It’s been a full-on week for the wildlife. Some have produced babies – like these greylag geese- while others are still frantically trying to find mates. We saw these greylags with their newly-hatched goslings last Friday, which means they laid their eggs in early April-they take around 28 days to incubate. It probably seemed like a good idea then- the weather was warm and sunny- but they must have sat tight during the snow and storms of late April and early May.
More mallard ducklings have been appearing too. These are newly hatched but still manage to race through the water a great speed. They almost come out of the water they paddle so fast!
Meanwhile, other birds are searching for mates. Tree pipits try and attract a female with their song, a loud, vibrant descant, as they parachute down into the trees.
Wrens also rely quite heavily on song to attract a mate. Let’s face it, a wren is easy to overlook – small, brown and tends to skulk in low vegetation. But wrens have a song out of all proportion to their size and you soon know if a wren is singing nearby! However, it’s a knackering time of year for birds- always on the go, seeking mates, defending territories- and this one needed a bit of time out for a nap. Mind you, the second he woke up, he started singing again!
Some birds rely more on visual cues to find a lady friend. Redstarts do sing, but their plumage is far more showy. These two males were a real splash of scarlet in the woodlands.
The wheatear is still hanging around. He seems to be holding territory here, the first time I’ve ever seen this. He did seem a bit puzzled by the local lapwings, though.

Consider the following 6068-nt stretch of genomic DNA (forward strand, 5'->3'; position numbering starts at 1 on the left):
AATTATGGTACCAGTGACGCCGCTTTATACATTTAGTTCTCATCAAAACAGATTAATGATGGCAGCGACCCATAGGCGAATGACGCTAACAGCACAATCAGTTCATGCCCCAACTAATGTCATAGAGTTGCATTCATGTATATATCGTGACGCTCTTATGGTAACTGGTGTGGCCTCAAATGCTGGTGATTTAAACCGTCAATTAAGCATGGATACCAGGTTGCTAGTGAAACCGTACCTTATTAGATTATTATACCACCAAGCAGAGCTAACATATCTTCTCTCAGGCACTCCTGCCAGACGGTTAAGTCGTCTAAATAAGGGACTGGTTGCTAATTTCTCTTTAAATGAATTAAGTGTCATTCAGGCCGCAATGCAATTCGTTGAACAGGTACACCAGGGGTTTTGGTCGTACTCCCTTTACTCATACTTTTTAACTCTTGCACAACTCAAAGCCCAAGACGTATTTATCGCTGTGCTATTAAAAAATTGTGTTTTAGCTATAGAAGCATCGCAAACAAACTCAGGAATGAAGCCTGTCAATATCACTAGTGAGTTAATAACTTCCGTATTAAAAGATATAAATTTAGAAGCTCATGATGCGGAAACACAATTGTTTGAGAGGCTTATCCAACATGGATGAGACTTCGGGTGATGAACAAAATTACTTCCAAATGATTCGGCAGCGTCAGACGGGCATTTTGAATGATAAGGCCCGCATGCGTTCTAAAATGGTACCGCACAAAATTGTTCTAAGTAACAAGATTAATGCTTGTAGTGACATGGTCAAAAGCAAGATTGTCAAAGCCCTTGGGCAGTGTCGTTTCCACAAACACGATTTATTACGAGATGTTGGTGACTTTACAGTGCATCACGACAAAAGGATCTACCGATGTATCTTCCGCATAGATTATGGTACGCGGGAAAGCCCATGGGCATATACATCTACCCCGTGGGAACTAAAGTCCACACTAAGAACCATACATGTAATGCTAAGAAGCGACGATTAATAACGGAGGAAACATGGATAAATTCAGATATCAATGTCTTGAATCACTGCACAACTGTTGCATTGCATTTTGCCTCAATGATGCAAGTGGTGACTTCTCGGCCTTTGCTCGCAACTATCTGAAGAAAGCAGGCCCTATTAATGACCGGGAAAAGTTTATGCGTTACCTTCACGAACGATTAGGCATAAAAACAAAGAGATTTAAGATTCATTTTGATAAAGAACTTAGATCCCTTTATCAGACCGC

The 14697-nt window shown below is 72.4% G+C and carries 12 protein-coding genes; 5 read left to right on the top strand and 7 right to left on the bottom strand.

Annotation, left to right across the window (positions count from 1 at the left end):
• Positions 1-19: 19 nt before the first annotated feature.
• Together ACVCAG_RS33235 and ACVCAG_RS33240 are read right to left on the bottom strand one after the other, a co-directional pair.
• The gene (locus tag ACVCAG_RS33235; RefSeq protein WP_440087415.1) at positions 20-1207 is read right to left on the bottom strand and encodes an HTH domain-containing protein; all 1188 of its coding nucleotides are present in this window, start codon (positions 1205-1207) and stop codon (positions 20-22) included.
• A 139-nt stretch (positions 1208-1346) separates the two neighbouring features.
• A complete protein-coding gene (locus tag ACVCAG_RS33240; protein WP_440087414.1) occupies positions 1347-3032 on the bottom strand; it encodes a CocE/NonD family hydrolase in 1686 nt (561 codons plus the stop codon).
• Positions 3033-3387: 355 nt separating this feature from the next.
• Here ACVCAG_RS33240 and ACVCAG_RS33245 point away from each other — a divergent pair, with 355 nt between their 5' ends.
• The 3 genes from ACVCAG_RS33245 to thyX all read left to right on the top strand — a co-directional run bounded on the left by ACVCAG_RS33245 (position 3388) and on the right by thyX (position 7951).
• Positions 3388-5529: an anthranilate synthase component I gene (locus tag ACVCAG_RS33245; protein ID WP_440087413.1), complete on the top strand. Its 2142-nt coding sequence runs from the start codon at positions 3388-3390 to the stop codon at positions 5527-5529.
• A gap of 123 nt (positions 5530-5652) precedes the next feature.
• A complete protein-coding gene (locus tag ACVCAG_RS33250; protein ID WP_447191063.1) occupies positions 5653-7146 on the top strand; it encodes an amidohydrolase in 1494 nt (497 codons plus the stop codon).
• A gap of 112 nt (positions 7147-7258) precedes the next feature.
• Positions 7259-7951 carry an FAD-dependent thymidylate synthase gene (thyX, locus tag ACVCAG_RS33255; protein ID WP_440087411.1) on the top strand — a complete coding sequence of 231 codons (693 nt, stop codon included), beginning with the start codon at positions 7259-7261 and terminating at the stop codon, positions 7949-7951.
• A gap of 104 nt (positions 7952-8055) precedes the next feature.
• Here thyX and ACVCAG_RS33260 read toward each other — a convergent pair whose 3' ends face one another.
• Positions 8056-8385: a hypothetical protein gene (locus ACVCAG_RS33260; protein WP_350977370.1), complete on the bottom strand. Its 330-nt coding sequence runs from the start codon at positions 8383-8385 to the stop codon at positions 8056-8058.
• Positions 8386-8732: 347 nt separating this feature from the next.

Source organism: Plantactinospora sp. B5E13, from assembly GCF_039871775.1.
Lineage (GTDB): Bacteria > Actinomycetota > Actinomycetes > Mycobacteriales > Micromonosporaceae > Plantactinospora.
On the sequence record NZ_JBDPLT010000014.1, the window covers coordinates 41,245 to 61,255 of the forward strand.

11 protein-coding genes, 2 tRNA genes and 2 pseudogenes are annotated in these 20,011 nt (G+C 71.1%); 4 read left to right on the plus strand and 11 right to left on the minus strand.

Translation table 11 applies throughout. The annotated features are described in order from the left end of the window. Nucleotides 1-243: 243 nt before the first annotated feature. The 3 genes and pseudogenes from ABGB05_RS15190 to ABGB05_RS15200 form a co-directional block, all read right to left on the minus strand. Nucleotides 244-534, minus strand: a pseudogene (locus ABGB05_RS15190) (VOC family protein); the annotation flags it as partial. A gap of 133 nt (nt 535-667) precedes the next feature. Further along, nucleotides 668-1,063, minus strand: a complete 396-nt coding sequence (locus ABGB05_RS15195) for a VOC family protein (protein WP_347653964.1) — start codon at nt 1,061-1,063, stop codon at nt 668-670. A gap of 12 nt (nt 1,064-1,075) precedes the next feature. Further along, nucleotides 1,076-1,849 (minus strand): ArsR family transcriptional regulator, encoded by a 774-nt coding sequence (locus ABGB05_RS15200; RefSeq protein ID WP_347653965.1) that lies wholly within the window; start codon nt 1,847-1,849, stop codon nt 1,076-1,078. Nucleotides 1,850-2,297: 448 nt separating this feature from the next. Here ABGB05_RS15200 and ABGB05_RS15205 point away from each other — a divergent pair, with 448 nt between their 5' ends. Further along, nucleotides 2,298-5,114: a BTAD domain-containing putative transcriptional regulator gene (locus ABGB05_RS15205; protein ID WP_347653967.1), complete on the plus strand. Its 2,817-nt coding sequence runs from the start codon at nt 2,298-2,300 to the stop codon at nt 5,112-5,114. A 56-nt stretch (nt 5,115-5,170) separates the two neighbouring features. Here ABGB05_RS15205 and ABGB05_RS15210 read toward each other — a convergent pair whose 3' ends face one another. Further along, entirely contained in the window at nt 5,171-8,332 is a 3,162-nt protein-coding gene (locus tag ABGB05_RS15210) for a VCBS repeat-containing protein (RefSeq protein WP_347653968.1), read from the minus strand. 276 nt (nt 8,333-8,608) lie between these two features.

The adders continue to dislike the cold weather and remain hard to spot. This reluctantly- basking female is the only one we’ve seen this week.
In spite of the cold, plants and insects continue to emerge. The wood anemones are starting to come to the end of their flowering period but the bugle has just come out. This small purple flower is an important food for pearl-bordered fritillary butterflies …but we’ve not seen any of those yet.
The birch trees are gradually putting on more leaf. I say “gradually” as the cold has fairly slowed them down. However, the woods are really starting to look green now.
We also managed to get our first photo of an orange-tip butterfly this week. These have been around for about a fortnight now, but this is the first one we’ve seen landed and sitting still. This is a male- confusingly, a female orange-tip doesn’t have orange-tips but is black-and-white instead.
Elsewhere, we were lucky enough to find a robin’s nest. But its location is a wonderful illustration of why we ask people to keep dogs under close control at this time of year. With the nest being located so close to a path, a dog could easily sniff it out or tread on it. Often, the problem isn’t that the dog will even eat the wildlife -people often say to me that “he wouldn’t hurt anything” and that may be true. This problem is that just the dog’s presence scares the adult birds off, leaving the nest or chicks vulnerable to cold or predators. So, if you’re walking in the countryside, do the wildlife a favour and keep your dog close by- at heel or on a lead- and enjoy a warm, happy feeling of doing right by the wildlife around you.